Posted on 19 Aug 2009 01:32:04 BDT
Seldom Seen. says:
All works by Jodi Picoult, she seems to start with a half decent idea for a story, but her writing is abysmal, and every book formulaic. You could have a checklist; court case, split narrative, and a couple of flashbacks thrown in for good measure.

I didn't mind the Time Traveller's Wife, the only problem being that the characters and their love just seemed too perfect to be real. And I know, I know the time travelling thing is in no way real, but everything else was grounded in reality, except for these perfect specimens of human beings.

We Need To Talk About Kevin I thought was fantastic, and no matter how many people ramble on about Shriver's prose being wordy and pretentious, the story and the 'reveal' so to speak, were brilliant.

And don't even get me started on Labyrinth. I gave up 50 pages from the end. The only possible way I would recommend that book, is if someone was in need of a good door stop. Duller than dishwater.

Another book that really irks me is If On A Winter's Night A Traveller, by Calvino. Yes, I see what he's trying to do, but that doesn't make the book any less tedious.

Posted on 14 Sep 2009 21:23:36 BDT
E. Fletcher says:
Ug, "The Memory keeper's daughter" was DIRE! Just awful! I believe in freedom of speech, expression, etc. Of course, that means I am free to express what a pile of utter SHASH this book was. Managed to be both fantastical and unbeleivable and still mind-numbingly depressing. Quite a feat!

Posted on 15 Sep 2009 17:47:12 BDT
miss lj says:
I liked the TTW. then again I am a cup half full type of person and try to enjoy things rather than be miserable about them. If I am really not enjoying a book I stop reading it. Simple. In my book group we are very good at being positive and constructive when we don`t like a book. It is sometimes a matter of preference and helps us to make wiser choices in future.

In reply to an earlier post on 1 Nov 2009 17:03:54 GMT
I HAVE to disagree with you. Sorry!!!!!!!!! I absolutely LOVE novels written by Jodi Picoult - but then, maybe I'm lucky, in that those I've read have been fantasic, whereas I admit that I haven't read all of her books by any stretch of the imagination!-howeverI have read a LOT of them! IT'S NOT JUST ME!!!!!!! Friends of mine ALSOI love her books - but maybe you have to h ave a "sob" inerest of slightly masochistic sort of mind to enjoy them! It takes all kinds after all!!!!! If everybody liked them same sort of book, woulnd't the world be a boring place? I have two young adult children,and their reading taste differs widely from mine - but I still love them!!!!!!

Posted on 5 Nov 2009 04:25:08 GMT
E. Weir says:
Have to say didnt think the time travellers wife was so bad quite enjoyed it despite the clunking big mistakes all the way through it but labyrinth is probably one of the worst books I have ever read ! Not a fan of Jodi Piccoult either always love the sound of them but when I start reading them I think this is awful - my flatmate wont read anything different though so it just goes to show - it takes all sorts !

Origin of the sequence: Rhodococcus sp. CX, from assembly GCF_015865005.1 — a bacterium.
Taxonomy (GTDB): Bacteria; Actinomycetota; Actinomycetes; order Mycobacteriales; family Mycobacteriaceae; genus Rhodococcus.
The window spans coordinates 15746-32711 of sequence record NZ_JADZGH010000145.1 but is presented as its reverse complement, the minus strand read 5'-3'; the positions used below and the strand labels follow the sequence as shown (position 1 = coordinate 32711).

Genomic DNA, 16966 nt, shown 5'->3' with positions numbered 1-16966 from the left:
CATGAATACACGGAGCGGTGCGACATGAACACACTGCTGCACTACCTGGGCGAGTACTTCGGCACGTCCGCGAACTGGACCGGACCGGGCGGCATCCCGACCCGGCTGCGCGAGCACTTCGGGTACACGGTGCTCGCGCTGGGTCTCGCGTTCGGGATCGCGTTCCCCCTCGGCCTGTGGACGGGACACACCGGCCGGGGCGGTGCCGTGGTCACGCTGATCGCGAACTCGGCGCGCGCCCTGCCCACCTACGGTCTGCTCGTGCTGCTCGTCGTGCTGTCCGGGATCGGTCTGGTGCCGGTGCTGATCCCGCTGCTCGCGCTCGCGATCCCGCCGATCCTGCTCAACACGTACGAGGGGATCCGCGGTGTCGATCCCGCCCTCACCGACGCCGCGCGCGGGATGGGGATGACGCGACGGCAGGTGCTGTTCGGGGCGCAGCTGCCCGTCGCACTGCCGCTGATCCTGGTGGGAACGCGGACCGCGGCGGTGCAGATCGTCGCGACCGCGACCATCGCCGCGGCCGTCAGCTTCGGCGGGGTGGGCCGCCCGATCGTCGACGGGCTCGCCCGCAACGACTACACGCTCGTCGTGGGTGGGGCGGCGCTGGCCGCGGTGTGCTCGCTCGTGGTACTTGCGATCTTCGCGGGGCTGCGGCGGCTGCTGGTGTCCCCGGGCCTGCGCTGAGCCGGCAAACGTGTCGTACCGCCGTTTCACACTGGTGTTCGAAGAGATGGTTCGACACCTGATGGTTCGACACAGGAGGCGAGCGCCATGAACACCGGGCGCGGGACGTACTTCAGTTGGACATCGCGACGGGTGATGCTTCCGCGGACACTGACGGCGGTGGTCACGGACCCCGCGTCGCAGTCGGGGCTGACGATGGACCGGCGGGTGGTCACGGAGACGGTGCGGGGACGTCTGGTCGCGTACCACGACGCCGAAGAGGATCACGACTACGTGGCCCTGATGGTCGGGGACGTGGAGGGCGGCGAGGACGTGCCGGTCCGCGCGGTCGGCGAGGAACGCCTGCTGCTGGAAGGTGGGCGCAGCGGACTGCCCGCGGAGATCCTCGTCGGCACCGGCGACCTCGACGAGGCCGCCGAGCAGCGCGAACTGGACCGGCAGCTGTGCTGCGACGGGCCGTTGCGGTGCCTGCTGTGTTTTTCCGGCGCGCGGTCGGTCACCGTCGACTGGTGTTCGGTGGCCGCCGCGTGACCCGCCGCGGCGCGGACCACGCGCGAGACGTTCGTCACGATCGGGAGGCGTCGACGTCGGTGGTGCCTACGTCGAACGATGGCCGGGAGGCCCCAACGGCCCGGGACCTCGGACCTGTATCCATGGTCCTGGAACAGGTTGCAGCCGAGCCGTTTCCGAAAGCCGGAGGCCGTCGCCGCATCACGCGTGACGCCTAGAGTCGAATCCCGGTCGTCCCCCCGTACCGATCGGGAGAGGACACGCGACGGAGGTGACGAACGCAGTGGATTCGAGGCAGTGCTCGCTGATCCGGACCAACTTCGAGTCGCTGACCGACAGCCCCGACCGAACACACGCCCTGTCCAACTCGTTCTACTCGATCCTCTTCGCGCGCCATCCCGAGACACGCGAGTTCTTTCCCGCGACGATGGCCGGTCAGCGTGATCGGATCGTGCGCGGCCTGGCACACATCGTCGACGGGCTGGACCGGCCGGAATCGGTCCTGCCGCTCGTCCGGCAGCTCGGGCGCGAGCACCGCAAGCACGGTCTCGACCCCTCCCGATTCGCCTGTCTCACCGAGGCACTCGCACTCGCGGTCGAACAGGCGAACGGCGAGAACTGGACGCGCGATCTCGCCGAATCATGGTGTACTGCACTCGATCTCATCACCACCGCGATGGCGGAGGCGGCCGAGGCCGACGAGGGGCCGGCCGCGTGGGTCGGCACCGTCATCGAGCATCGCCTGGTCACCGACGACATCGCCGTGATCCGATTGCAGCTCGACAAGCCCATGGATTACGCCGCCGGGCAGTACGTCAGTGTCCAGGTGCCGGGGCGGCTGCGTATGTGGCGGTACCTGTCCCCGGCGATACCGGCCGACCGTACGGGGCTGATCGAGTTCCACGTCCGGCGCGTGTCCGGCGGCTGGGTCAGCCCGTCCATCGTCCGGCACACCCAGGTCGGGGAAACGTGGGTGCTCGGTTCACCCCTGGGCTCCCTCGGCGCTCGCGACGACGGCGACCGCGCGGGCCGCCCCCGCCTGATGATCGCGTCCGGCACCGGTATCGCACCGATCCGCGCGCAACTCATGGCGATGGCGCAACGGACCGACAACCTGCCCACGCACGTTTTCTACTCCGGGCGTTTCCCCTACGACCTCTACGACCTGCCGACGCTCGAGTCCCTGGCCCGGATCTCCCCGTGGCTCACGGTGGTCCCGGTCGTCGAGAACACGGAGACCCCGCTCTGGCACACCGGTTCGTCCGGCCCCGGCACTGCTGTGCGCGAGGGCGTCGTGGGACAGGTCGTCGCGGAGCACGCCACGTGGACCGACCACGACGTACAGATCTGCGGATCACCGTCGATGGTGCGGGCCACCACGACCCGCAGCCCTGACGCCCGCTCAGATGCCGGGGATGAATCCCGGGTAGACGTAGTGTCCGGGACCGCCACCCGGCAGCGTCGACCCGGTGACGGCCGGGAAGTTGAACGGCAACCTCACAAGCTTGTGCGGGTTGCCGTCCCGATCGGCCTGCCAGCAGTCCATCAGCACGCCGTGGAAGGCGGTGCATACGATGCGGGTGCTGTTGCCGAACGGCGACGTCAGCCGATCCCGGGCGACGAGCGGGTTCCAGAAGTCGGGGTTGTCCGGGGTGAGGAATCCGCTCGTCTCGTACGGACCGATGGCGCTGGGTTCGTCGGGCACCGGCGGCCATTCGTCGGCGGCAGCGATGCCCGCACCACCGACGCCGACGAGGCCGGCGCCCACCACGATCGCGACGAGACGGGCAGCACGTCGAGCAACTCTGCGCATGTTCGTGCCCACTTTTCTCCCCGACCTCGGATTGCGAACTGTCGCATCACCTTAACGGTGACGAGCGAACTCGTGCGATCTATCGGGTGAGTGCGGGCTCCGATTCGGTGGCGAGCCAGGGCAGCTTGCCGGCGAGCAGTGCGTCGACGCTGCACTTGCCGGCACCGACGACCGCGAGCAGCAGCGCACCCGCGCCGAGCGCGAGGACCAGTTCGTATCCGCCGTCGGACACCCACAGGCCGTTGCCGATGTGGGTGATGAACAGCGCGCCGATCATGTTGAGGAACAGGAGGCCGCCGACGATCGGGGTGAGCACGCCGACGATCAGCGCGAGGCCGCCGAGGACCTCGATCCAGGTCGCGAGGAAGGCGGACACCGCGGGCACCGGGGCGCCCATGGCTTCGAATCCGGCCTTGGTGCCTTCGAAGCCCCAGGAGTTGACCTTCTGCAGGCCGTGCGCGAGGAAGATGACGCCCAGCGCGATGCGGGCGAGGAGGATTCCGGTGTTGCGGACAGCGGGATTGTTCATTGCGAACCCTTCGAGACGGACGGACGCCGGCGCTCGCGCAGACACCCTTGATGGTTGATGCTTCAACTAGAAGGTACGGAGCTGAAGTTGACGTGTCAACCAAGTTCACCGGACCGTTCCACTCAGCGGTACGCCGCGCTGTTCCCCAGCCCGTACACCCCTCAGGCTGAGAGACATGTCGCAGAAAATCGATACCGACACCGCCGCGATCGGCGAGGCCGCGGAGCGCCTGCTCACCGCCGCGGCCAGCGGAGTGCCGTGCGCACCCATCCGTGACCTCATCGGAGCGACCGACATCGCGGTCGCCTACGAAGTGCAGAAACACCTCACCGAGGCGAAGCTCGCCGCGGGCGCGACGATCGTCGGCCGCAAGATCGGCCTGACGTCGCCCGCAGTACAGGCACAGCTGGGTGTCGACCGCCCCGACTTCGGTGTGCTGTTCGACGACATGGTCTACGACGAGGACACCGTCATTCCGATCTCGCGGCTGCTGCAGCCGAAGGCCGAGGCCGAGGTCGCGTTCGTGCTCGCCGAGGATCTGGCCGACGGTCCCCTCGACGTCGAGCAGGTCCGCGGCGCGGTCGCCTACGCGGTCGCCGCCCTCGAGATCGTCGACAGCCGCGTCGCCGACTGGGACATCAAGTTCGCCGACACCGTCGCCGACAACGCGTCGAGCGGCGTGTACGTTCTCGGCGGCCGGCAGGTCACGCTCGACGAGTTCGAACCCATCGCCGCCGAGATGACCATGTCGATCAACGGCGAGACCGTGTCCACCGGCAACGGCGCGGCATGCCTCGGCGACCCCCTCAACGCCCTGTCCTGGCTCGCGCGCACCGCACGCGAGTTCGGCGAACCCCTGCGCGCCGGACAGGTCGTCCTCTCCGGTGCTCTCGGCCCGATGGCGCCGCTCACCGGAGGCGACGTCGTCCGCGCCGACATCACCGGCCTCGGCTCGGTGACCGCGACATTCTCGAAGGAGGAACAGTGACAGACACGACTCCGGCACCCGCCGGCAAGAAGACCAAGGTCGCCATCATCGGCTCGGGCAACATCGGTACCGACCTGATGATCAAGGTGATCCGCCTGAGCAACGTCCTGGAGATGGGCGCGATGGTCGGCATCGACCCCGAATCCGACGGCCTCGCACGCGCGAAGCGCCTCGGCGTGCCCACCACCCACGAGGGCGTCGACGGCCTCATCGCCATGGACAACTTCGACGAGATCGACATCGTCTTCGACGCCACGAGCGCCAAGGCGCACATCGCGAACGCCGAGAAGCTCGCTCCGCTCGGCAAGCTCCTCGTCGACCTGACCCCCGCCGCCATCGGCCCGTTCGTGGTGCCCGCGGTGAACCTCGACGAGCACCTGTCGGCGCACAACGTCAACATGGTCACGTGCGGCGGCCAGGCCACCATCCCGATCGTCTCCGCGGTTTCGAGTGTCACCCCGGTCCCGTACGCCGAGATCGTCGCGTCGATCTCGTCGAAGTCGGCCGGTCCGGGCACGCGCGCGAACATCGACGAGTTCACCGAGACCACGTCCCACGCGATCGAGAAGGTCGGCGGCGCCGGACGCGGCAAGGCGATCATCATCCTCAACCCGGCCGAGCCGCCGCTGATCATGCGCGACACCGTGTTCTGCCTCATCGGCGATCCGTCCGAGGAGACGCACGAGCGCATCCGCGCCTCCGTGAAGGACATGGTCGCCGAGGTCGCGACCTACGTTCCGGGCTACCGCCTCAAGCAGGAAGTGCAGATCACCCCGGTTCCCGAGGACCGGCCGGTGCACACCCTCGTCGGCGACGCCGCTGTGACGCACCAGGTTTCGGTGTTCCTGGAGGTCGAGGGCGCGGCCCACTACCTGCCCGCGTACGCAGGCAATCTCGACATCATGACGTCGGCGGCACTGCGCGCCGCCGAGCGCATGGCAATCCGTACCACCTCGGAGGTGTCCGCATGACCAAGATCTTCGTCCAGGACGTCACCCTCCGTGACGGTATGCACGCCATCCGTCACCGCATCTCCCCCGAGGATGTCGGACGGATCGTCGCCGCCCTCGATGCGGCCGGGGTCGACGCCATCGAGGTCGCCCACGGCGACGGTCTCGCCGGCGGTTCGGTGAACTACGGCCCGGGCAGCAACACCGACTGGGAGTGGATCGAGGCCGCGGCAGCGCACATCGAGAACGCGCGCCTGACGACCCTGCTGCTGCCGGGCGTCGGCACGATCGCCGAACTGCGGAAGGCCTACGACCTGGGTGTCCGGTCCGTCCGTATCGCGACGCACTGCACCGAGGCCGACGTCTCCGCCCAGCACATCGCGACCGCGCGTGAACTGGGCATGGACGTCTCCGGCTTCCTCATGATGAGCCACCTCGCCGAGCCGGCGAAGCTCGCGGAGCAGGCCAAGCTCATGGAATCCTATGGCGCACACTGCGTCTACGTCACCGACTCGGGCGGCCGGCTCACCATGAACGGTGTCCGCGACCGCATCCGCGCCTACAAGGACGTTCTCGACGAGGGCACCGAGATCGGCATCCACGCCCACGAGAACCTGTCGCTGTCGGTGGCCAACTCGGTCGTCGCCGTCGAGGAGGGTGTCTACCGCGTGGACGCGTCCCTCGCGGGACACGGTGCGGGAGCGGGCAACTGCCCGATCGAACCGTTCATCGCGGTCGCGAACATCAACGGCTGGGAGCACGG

Posted on 6 Nov 2009 20:40:42 GMT
V. Dawes says:
You're all nuts-the book was brilliant, despite me thinking that I wouldn't like it at first. I became engrossed and cried at the end. Brilliant!

Posted on 12 Nov 2009 23:32:32 GMT
A so called literary book which I found immensely trivial, boring and unsatisfying was 'Atonement' by Ian McEwan.It was hyped beyond belief. I've rarely read a book so profoundly over valued.

Posted on 31 Jan 2010 22:23:30 GMT
KittyP says:
So true about Jodi Piccoult, her books always sound so interesting but end up an utterly dull, often completely unbelievable, courtroom drama. I gave her the benefit of the doubt so many times when one of her books sounds like it has a great plot only to find that I am once more reading the same story. The last I read, and the worst, was Nineteen Minutes. Are we really supposed to believe that a judge who's daughter was injured in a school shooting would be allowed to preside over the trial of the shooter? What complete nonsense!

In reply to an earlier post on 28 Apr 2010 21:19:31 BDT
What do you mean 'poorly plotted'? You mean, it had a PLOT?!!!

Posted on 30 Dec 2010 22:19:14 GMT
love reading says:
The Gargoyle was dreadful. I hated The Lovely Bones too.

In reply to an earlier post on 16 Jan 2011 22:57:33 GMT
Annief1 says:
Absolutely brilliant book. The ending is the whole point.
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Participants:  29
Total posts:  30
Initial post:  15 Jun 2007
Latest post:  8 Jan 2012

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The Time Traveler's Wife
The Time Traveler's Wife by Audrey Niffenegger (Paperback - 6 Jan 2005)